For this month, I have found a dozen or so cartoons that poke fun at the culture of Silicon Valley and life with technology. Enjoy !
This post marks my seventh anniversary as a blogger. I want to thank those readers who regularly read my twice-weekly posts, those who have dipped into them occasionally, those who have subscribed to the post, and finally those who have taken the time to write thoughtful comments. Nearly 1.4 million viewers from around the world have clicked on to the blog since August 2009. Not exactly viral but, for me, most gratifying.
For the 852 posts I have written since 2009, I have followed three rules:
For anyone who blogs or writes often knows that sticking to these rules has been no easy task. Yet after seven years, it has been very satisfying. I remain highly motivated to write about policymakers, administrators, teachers, parents, and students–all who inhabit the policy-to-practice continuum–and all who in different ways, with varied ideas, seek to improve schooling.
To me, writing is a form of learning and teaching. The learning part comes from figuring out what I want to say on a topic, researching it, drafting a post, and then revising it more times than I would ever admit so that the post says what I want it to say. Learning also has come from the surprises and mistakes I have found in the suggestions and comments readers post—“Did I really say that?,” “Oops!,” “Sorry, I didn’t expect what you said, “ or “I had never considered that point.”
The teaching part comes from putting my ideas out there in a clearly expressed logical argument, buttressed by evidence, for others who may agree or disagree about an issue I am deeply interested in. As in all teaching, planning enters the picture in how I frame the central question I want readers to consider and how I put the argument and evidence together in a clear, coherent, and crisp blog of about 800 words. When readers send in thoughtful and engaged comments–that is the precious interaction that teachers need for learning to occur–I respond and the act of teaching (and, yes, learning) occurs.
Because of my background as a high school teacher, administrator, and historian of education I often give a question or issue its historical context. I do so, and here I put my teaching hat on, since I believe that current policy-driven reforms and their journey into schools and classrooms are deeply rooted in the past. Learning from how earlier generations of reformers coped with the complexities of improving schools and districts, I believe, can inform current reformers about the tasks they face. Contemporary reformers, equally well intentioned as their predecessors, in too many instances ignore what has occurred previously and end up stumbling and repeating errors that occurred before. These frustrated reformers then blame teachers and principals (or “the system”) for not executing properly their reform-driven policies.
Knowing the historical context is important in understanding the cornucopia of policy-driven reforms that have spilled over U.S. public schools for over a half-century. For those unacquainted with that history, in every decade since World War II, policymakers have sought to use public schools–an essentially conservative community institution–as engines of reform to solve national and local political, economic, and social problems. From ending racial segregation in schools to defending the nation against the Soviet Union to ending poverty to growing a strong economy, national leaders have turned to local public schools to end vexing problems. This steadfast belief in education curing problems has trumped time and again political action in the larger society to alter deep-seated economic, political, and social structures that have created and sustained many of the problems afflicting the U.S. That reluctance to look beyond public schools as the solvent for national problems is just as evident in 2016 as it was in 1950.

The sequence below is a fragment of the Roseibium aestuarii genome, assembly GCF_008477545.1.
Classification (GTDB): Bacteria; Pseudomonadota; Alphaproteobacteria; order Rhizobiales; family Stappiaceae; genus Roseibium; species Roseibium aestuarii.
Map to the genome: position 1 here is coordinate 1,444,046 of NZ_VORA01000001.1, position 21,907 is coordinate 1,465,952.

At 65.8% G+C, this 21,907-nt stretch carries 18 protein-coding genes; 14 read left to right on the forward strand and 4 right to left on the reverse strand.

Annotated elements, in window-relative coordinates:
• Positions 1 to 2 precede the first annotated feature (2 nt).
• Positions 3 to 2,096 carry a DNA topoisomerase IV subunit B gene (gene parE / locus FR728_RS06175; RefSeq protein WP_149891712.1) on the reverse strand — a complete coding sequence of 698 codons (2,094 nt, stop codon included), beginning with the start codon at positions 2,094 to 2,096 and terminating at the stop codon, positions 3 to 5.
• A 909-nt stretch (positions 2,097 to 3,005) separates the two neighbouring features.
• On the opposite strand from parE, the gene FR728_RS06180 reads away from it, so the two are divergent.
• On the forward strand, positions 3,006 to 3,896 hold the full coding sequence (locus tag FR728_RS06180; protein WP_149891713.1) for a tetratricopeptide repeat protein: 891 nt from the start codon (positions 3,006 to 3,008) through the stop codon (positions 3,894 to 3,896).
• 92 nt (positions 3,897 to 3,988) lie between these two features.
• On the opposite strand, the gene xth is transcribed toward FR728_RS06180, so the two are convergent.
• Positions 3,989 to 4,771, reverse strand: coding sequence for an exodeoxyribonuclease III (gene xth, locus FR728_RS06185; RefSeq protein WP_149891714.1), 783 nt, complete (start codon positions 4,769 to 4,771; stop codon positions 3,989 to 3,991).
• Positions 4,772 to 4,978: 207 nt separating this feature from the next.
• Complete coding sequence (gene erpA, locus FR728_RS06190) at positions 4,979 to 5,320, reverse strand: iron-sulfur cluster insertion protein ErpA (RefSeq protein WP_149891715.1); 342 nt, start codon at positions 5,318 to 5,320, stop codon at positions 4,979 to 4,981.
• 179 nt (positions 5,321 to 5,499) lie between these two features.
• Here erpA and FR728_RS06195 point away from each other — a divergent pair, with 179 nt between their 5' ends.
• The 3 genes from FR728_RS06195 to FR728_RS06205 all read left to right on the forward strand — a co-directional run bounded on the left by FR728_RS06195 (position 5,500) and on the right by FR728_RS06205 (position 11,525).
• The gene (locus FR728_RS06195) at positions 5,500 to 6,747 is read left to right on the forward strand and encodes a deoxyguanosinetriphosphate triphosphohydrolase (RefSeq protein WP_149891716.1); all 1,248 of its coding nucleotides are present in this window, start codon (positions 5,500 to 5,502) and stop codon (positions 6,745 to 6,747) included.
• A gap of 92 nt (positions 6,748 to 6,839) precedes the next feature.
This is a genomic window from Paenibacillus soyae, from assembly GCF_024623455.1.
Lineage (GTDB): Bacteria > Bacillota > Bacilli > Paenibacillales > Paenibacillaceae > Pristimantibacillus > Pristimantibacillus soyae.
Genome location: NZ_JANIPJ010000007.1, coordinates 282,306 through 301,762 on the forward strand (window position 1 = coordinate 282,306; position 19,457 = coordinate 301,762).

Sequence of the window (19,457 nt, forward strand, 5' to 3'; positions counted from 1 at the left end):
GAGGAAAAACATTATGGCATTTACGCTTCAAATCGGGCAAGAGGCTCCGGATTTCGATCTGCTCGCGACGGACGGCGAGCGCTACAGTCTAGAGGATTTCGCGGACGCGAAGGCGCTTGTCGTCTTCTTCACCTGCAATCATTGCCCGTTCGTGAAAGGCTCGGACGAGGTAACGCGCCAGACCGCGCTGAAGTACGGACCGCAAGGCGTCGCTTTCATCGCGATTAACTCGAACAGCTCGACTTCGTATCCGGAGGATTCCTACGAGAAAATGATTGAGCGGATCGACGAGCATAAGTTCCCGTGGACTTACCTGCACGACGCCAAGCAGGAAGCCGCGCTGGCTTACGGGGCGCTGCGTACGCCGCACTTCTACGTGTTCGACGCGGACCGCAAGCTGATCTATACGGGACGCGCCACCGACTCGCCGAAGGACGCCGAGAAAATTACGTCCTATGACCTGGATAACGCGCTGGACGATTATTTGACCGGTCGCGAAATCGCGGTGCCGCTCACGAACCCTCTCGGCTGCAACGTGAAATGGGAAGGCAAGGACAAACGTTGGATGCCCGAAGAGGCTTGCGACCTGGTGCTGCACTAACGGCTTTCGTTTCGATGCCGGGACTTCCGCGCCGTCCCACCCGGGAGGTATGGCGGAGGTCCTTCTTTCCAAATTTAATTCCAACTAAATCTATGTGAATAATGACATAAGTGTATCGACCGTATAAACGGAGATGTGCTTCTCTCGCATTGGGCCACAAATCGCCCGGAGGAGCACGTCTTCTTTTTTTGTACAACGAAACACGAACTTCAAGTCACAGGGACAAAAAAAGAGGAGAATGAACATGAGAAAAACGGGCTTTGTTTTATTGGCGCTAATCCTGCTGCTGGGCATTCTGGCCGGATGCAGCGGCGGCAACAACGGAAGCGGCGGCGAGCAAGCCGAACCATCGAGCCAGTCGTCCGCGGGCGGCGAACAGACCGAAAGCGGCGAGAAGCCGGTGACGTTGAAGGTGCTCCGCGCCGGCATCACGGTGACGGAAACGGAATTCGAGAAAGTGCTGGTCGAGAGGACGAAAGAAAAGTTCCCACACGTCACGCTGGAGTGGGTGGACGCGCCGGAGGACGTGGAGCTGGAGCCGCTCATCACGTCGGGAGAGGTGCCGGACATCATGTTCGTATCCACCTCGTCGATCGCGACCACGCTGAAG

In the upcoming year, I will look anew and historically at the policy-to-practice continuum in my continuing effort to persuade viewers that adopted policies are merely words unless put into practice. And because too many reform-driven policymakers are inattentive to what has occurred in past efforts and what occurs daily in classrooms, chances of full or even moderate implementation approach nil. It is that journey from making policy in decision-makers’ suites to K-12 classrooms that has occupied me for decades. And so I continue for another year.
Again, readers, thank you.
We have the opportunity to completely reform our nation’s schools. We’re not talking about tinkering around the edges here. We’re talking about a fundamental re-thinking of how our schools function—and placing a focus on teaching and learning like never before…. With the first decade of the 21st century now history, we’ve committed to securing the vitality of our nation by transforming the way we teach our students. U.S. Secretary of Education, Arne Duncan, 2010
Transform the way teachers teach and how children learn by replacing group-based, teacher-centered instruction with personalized, learner-centered instruction….
Transform the quality of work life for teachers, administrators, and support staff by transforming a school system’s organization culture, its reward system, job descriptions, and so on, to align with the requirements of the new teaching and learning processes….
Transform the way in which educators’ create change by replacing piecemeal change strategies with whole-system change strategies.... Francis Duffy, 2010
Computers, the Internet, online courses, smart phones, cameras, interactive whiteboards, and other digital tools play an important role in improving and, yes, transforming schools. The role of technology in schools will increase, and as we use these new tools wisely, they help make schools more effective and engaging. Andrew Zucker, 2012